(1) Mi no abil na lala meli kom yu.
I can't sing beautifully like you.

(2) Mi no abil na lala denpul kom yu.
I can't sing like you.

(1) Sama kom mi, pia te hare tiga bete.
The same as me, she too has three children.

(2) Denpul kom mi, pia te hare tiga bete.
Like me, she too has three children.

(1) Hin baytu daymo dayo kom misu to.
This house is very big like mine.

(2) Hin baytu denmo dayo kom misu to.
This house is as big as mine.

(1) Mi hare tiga bete kom misu gami.
I have three children like my spouse.

(2) Mi hare dennumer bete kom misu gami.
I have as many children as my spouse.

(1) Mi le kari dua kilogramo fe risi kom yu.
I bought two kilos of rice like you.

(2) Mi le kari denkwanti risi kom yu.
I bought as much rice as you.

daydenpul

The word daydenpul is an affixed word composed of day- (augmentative prefix) and the correlative denpul. It translates as what a followed a noun in exclamations such as the following:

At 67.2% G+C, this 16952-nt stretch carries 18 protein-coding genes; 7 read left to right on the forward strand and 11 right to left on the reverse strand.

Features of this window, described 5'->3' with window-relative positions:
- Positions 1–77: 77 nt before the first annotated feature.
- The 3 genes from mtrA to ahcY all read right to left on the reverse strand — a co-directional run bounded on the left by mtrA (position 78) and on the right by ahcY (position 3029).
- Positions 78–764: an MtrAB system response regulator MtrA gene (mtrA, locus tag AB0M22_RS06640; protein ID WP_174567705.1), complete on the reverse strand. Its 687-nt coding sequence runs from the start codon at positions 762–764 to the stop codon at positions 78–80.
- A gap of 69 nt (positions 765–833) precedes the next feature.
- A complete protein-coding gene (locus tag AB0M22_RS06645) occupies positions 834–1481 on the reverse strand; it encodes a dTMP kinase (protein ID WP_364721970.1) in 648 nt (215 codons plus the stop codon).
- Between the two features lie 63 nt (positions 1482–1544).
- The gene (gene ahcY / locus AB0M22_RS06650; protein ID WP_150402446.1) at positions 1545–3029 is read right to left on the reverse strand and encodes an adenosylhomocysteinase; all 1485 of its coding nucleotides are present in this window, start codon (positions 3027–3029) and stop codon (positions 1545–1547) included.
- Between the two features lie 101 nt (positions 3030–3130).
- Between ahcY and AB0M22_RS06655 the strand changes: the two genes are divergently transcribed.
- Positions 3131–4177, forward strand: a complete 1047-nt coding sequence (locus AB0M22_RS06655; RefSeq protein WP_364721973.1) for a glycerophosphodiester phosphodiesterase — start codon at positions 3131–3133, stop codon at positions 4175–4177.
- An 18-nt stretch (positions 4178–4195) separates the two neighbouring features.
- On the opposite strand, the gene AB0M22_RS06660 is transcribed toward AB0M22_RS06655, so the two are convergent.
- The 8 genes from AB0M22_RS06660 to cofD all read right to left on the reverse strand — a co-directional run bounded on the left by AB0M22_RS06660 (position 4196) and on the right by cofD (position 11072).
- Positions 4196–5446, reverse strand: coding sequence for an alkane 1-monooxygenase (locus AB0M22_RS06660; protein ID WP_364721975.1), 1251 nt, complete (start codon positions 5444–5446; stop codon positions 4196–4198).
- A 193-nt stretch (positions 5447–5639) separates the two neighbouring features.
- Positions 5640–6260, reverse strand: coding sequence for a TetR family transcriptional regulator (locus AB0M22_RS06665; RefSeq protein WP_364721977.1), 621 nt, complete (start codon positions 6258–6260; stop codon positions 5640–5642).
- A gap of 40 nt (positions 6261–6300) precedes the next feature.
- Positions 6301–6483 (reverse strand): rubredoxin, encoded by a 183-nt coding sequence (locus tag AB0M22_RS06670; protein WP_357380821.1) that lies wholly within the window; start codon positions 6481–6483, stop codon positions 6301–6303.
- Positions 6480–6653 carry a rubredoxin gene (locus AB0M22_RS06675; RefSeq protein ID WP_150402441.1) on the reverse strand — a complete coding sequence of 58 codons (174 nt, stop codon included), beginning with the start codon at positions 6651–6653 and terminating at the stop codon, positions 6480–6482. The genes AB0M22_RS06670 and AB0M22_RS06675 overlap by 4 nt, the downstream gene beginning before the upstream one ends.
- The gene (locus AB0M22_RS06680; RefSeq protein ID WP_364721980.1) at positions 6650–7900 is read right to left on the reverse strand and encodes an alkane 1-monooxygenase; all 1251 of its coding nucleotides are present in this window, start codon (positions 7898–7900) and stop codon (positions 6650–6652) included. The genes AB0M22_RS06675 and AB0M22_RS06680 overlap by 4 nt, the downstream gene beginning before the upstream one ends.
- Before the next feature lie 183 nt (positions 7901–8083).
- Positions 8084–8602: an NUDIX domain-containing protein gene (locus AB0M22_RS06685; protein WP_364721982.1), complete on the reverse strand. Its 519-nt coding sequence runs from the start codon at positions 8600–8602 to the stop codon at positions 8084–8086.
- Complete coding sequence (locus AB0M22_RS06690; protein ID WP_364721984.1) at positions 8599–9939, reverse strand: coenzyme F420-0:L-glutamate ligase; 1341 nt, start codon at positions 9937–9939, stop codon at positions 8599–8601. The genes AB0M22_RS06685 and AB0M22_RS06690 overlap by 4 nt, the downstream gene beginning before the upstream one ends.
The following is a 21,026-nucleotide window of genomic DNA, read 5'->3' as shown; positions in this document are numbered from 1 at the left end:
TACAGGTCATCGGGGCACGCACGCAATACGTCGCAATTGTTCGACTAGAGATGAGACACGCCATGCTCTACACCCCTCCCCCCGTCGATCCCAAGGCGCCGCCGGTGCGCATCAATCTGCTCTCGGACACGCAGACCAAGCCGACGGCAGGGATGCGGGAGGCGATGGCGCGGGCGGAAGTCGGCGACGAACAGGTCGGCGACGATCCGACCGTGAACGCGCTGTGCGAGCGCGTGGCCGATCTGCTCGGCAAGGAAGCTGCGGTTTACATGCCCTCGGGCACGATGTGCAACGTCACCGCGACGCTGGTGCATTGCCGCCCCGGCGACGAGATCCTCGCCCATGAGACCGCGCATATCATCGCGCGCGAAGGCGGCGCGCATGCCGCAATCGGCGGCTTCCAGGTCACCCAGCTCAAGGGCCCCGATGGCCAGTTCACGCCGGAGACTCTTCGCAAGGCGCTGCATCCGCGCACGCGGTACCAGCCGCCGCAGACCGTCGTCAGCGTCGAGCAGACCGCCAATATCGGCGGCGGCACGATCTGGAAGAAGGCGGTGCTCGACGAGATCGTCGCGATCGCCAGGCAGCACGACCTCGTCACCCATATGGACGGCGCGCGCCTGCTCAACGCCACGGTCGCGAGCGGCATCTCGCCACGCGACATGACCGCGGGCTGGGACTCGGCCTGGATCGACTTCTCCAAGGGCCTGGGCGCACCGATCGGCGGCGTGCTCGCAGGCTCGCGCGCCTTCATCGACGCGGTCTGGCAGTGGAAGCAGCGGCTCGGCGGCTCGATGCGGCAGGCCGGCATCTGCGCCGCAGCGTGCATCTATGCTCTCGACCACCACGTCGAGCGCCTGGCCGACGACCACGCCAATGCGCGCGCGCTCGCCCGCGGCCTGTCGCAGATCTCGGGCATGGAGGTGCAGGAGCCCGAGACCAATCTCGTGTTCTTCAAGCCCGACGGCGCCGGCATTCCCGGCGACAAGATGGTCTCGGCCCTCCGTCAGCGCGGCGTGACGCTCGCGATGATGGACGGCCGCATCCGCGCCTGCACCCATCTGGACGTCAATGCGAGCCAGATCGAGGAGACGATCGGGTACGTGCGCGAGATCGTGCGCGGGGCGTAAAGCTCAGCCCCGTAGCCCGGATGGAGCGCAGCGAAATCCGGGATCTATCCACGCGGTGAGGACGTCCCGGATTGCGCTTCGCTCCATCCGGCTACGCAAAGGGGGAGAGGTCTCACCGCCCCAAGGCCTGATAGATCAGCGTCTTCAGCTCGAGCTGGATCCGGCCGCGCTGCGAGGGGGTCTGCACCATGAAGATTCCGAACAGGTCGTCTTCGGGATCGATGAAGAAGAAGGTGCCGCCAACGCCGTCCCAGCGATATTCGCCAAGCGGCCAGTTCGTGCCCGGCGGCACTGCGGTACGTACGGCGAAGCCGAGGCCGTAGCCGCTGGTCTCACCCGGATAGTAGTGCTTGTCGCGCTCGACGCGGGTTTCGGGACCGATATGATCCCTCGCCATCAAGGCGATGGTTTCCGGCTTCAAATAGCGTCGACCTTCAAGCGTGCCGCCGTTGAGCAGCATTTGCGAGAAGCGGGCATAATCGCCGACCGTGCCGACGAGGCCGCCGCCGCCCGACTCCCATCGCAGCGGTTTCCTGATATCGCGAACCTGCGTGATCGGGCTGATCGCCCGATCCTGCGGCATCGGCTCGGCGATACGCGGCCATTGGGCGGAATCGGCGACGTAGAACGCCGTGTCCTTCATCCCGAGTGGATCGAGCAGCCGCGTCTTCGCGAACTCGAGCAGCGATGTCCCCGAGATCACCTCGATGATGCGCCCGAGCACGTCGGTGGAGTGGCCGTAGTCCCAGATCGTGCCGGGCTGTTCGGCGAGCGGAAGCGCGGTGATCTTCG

Daydenpul dina!
What a day!

daydenmo

The word daydenmo is an affixed word composed of day- (augmentative prefix) and the correlative denmo. It is an adverb of degree meaning so, when followed by an adjective/adverb, or such, when followed by a modified noun.

Yu daydenmo bala.
You are so strong.

Yu hare daydenmo dayo oko.
You have such big eyes.

The word daydenmo is also used much like daydenpul. It means how, when followed by an adjective/adverb, or what a, when followed by a modified noun.

Daydenmo meli!
How beautiful!

Daydenmo meli dina!
What a beautiful day!

daydenkwanti, daydennumer, denmo multi

Similarly, the words daydenkwanti and daydennumer may be used to express so much and so many, respectively. Alternatively, the expression denmo multi may be used to express either, as it is synonymous with both daydenkwanti and daydennumer.

moyun

The word moyun is an affixed word composed of the correlative word moy and un (one). It means each (one) and is used when it is necessary to distinguish it from every/all.

Compare the following sentences:

Mi le kari tiga yuxitul cel moyun nini.
I bought three toys for each child.

Mi le kari tiga yuxitul cel moy nini.
I bought three toys for all the children.